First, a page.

EXCERPTS FROM THE NOTES OF AN APPRENTICE MUSHISHI
by Tari Gwaemir
A description of mushi.
Mushi found in darkness
Morphology unknown as it crumbles to fine dust when exposed to light. Known to reflect sounds at supersonic frequencies; its presence detected in deep, narrow caves from the commotion of bats rendered blind by the cacophony.
A translucent, gelatinous body. Rotationally symmetric, like a softened crystal.
It lives on the underside of fern fronds and in the burrows of tall anthills--an inhabitant of shadows. On occasion it has been known to attach itself to a person's heels, but it is always forced to flee by noon.
A famous case: a boy infected after wandering in dense forest by a hitherto unknown species. His fingers became hypersensitive to the point where they could no longer bear to touch any solid surface. The very air felt like a bombardment of dust against his skin. The mushishi consulted could find no cure. The boy bled to death after attempting to amputate his left hand.
"I suspect that the mirages seen at the eye of a snowstorm are no mere hallucinations."
Seen above a hot spring: a pale-yellow mist that contracts and expands with the heat. It exudes a bitter but elusive scent. Local inhabitants mention that on certain clear nights, it acquires an iridescence not unlike the inside of an oyster shell. Ginko suspects that it might secrete Luminosity.
A shrine to a mountain kami, a gathering place for many mushi. Among the species observed, there are unusual variants on otherwise recognizable forms. Six appendages instead of two. Coiled bodies that once were spiroid. Certain new symbioses have been observed as well: one species found to feed on the fluid secretions of another, in return for providing a host body. This fluid has a thick, viscous texture, not unlike pine sap, although it has no color.
Mushi that take human form
At an inn that I came across during my early travels, I heard a story of the ghost that haunted the local well. The voice of a girl who could not be seen but wailed for her mother in a loud, keening voice at twilight. She did not appear every evening, but only on cloudy days before it rained: a sort of barometer for the villagers. Nonetheless, they found the sound disconcerting, and in return for my meal at the inn, I went to take a look.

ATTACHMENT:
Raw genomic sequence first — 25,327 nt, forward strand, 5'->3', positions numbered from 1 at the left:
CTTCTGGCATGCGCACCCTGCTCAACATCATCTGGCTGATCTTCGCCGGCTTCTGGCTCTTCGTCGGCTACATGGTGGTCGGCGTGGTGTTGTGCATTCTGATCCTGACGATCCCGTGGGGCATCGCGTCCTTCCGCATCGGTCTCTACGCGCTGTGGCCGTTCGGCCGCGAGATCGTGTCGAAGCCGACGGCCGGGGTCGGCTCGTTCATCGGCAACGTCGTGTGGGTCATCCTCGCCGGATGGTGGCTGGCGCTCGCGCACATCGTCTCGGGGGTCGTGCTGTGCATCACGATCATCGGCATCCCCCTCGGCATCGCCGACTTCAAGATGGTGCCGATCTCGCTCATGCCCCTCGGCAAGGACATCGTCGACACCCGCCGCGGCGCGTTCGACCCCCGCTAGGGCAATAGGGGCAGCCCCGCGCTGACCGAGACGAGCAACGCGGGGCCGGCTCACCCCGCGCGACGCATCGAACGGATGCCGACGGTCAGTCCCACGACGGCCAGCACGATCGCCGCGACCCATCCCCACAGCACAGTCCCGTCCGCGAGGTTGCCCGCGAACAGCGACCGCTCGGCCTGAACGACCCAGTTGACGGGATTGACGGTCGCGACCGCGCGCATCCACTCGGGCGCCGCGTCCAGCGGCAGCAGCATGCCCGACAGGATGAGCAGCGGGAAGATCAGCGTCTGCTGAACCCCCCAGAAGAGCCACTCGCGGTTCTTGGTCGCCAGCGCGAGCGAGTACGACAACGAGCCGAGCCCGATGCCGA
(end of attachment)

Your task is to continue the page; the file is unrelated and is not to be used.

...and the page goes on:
At twilight, the girl coalesced from microscopic particles in the air. Of indeterminate age, though I would judge her to be ten at most. Her face was expressionless even as she cried--a sound so heartbreaking that mothers who came to draw water from the well could not help shedding tears. I tried to speak to her, but she showed no sign of understanding or even noticing my presence.
Certain mushi are sensitive to intense emotions, but it was the first instance I've heard of where a human left an emotional imprint that endured long enough to continually attract mushi to the location. The mushi lie dormant underground, until a storm is imminent, in which case they flock to the surface at places like this well. Once, a child was abandoned by its mother here, and her fear and desperation have lingered in the air ever since.
Another story, told to me long ago. Once a young priestess broke her vows and ran away with a man she had met visiting her temple. A common occurence, but no one at the temple could remember seeing this mysterious visitor, and when she settled in a village in another valley, she wore her hair as a married woman but had no husband. However, her fields were tilled and yielded a modest harvest every year, though she lived alone and never seemed to work outside. For this reason, she was shunned and regarded as a witch. A mushishi passed by her house and was startled to notice the presence of a mushi, entirely human in appearance, living with this woman. It spoke human language haltingly but poetically.
It said: "I waited for her, and when I found her I remembered I was once human."
It said: "She sees me. When she looks at me, I become a self, unique and separate. But I am not distinct; day by day I blur into her."
The mushishi told the woman, "He is not human."
She said, "I know. When he touches me, I don't feel warmth from his skin, only a sense of vibrancy, an energy that I can't describe. We live mostly in silence, for he forgets how to speak and I forget the words I have to say. He spends his days outside in the fields, I live inside the house. I don't see him except at night. But I am always aware of his presence; we are never disconnected."
"Is such a relationship possible?"
"Every movement of mine responds to his, no matter where he is. Because of me, he learns to be human, and because of him, I learn to be alive."
"And when you die?"
She smiled in response: a tranquil, alien expression, an almost inhuman peace. The mushi's face mirrored hers.
A green so rich, so bright that it turns the passing sunlight into the color of young leaves.